One of the more useful and interesting resources for aerospace researchers and historians has been the NASA Technical Report Server. Millions of documents available for download. But now, it seems, a Chinese spy has ruined it for everyone. Pull up NTRS now, and you see:

Until further notice,
the NTRS system will be unavailable for public access.
We apologize for any inconvenience this may cause you and anticipate that this site will return to service in the near future.

What’s the cause of this? It’s not certain, but it’s a safe bet that just-arrested alleged Chinese spy Bo Jiang was at the heart of this. SpaceRef.com has some interesting and depressing info:

Washington, D.C. (March 18, 2013) – Rep. Frank Wolf (R-VA), chairman of the House Appropriations subcommittee that funds NASA, today held a press conference revealing a significant new development concerning a Chinese national allegedly involved in security violations at several NASA centers.

NASA should immediately take down all publicly available technical data sources until all documents that have not been subjected to export control review have received such a review and all controlled documents are removed from the system.

Arrrgh.

It’s hard to see how a spy would have made use of NTRS. Did he upload sensitive documents for the world to see? Seems unlikely. Did he download stuff from there he shouldn’t have? Hard to imagine much on NTRS that would have been of concern… plus, it was available to anyone on the planet with an internet connection. I suspect China had downloaded everything on NTRS and has their own backup of the archive.

  • Jordan

    An example of more congressional idiocy. Once the information is out there shutting down a website isn’t going to do anything.

  • Graham

    Good Grief! The last time I visited the NTRS there was a note stating that they were going to upgrade the site in some fashion.

    Nothing on that site was ‘Top Secret’, that which had was declassified years ago.

  • sferrin

    Wonder how long before they remember DTIC and it goes too.

  • Desktopsimmer

    It will take years to check the data to see if it’s ‘okay’ for export.
    For the last 5-10 years I’ve seen a gradual erosion of NASA hosting good Historical technical data online. Most is already declassified or already in the public arena.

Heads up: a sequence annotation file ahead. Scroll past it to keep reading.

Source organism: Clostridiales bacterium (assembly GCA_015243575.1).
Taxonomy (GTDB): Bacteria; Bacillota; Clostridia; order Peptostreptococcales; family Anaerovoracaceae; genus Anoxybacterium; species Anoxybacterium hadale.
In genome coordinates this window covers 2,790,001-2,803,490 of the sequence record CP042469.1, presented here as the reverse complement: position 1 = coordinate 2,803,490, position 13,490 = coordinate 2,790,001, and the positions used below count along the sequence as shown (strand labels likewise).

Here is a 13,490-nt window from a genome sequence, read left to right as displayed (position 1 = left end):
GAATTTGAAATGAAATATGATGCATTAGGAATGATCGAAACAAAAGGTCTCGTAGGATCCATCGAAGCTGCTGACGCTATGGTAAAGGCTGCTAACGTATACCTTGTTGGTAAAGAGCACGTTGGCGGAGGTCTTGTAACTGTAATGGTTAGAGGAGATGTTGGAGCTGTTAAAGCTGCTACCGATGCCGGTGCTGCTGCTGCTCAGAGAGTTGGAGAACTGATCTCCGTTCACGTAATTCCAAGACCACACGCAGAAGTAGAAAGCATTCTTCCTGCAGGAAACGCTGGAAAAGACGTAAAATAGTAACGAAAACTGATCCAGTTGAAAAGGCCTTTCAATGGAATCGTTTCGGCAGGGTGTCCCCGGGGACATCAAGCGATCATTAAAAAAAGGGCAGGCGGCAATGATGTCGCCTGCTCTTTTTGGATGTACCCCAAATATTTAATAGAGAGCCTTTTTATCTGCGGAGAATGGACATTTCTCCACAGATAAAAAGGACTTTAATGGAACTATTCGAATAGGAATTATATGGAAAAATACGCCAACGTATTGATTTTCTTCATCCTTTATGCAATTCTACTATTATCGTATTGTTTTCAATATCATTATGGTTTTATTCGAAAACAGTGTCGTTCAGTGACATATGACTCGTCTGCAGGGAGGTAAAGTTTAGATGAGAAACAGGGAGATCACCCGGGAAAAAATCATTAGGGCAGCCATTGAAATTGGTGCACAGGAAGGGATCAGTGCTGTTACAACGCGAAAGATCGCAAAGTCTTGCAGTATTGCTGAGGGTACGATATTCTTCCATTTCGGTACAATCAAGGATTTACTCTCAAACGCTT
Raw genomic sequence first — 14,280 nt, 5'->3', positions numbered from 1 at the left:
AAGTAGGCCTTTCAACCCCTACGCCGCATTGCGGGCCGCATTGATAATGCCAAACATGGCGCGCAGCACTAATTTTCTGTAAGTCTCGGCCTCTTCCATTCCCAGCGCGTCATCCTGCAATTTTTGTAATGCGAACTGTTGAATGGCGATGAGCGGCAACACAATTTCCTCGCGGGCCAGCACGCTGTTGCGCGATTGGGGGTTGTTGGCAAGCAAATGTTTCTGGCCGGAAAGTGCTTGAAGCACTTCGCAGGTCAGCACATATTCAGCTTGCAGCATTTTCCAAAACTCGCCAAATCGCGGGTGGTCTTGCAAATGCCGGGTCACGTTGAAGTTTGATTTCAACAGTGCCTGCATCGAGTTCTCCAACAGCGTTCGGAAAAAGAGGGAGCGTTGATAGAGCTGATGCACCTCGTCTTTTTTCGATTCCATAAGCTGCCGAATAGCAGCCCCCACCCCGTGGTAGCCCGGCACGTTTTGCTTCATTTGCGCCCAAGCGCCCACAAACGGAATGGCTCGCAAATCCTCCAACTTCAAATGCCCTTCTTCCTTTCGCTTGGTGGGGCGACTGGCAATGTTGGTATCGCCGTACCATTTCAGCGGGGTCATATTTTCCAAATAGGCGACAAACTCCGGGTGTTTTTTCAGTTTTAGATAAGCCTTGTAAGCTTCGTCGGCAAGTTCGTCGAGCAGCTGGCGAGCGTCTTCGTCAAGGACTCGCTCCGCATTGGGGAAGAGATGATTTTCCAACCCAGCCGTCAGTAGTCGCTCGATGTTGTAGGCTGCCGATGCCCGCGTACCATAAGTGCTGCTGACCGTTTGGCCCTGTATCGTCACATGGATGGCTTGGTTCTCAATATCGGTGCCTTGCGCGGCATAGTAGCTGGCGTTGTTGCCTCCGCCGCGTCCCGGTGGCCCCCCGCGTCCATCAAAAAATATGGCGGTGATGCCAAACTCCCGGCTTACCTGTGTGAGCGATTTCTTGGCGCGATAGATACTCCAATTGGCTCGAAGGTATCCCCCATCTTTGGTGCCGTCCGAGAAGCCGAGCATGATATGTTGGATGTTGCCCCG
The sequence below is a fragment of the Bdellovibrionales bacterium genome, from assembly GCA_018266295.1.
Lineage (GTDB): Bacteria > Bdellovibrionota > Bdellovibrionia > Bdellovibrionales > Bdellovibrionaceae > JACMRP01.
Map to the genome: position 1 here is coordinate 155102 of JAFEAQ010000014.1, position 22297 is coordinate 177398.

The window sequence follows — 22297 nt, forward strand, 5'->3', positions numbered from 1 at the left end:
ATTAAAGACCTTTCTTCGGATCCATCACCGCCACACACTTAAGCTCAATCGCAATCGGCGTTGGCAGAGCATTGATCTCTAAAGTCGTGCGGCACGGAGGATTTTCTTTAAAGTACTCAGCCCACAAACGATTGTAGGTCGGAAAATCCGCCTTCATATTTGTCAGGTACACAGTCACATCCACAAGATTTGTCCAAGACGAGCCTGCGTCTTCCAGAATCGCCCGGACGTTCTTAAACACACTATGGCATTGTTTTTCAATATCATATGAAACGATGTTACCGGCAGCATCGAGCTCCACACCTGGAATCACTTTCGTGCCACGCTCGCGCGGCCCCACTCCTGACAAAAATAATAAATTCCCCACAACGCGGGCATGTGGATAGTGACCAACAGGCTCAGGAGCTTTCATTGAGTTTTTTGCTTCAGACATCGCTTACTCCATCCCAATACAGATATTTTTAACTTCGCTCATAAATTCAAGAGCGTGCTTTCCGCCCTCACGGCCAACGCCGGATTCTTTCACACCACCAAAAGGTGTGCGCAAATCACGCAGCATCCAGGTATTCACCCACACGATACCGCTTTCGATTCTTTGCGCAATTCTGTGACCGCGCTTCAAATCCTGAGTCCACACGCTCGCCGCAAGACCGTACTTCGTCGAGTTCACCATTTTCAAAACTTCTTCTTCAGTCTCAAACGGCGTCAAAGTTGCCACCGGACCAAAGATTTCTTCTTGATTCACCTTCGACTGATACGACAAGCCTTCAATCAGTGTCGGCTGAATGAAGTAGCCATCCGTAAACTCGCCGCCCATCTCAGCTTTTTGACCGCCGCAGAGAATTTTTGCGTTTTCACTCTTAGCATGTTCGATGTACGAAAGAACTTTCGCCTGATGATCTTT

This maybe my inner tin-foil hat, but is the historical data that was freely available being re-licensed to the private sector in order to make a quick buck?

  • Alexander Vollmer

    At first, there are a million NTRS pages available in the Google cache … not many graphics, but most of the text. Absurdity in its finest.

  • Michael the Somewhat Civilized

    Is it significant that this happens right when the Chinese are needed to control the North Koreans?

  • Dave Spain

    More feel-good security theater. The only folks being restricted are US citizens in the commercial and private sector. Anything of value likely has been downloaded long ago.

  • xvdougl

    Thanks for saving us poor common folk again guvermet!

  • Aaron Harper

    Sooo… in an effort to block Chinese access to American scientific data and cold war Russian info, they block access to the information to American aerospace students like myself as well as American companies. This ensures foreign superiority in space. Way to go. We have learned nothing in the last 60 years. McCarthyism is the reason we were second in space, and second to orbit.

    • Anonymous

      McCarthyism? I have doubts that the reason why Eisenhower told the Army Ballistic Missile Agency to not launch a payload into orbit ahead of the civilian Vangaurd program was because there weren’t enough communists in the White House.

  • Desktopsimmer

    Thankfully Scott has a document I’ve been looking. Purchased and downloaded :)

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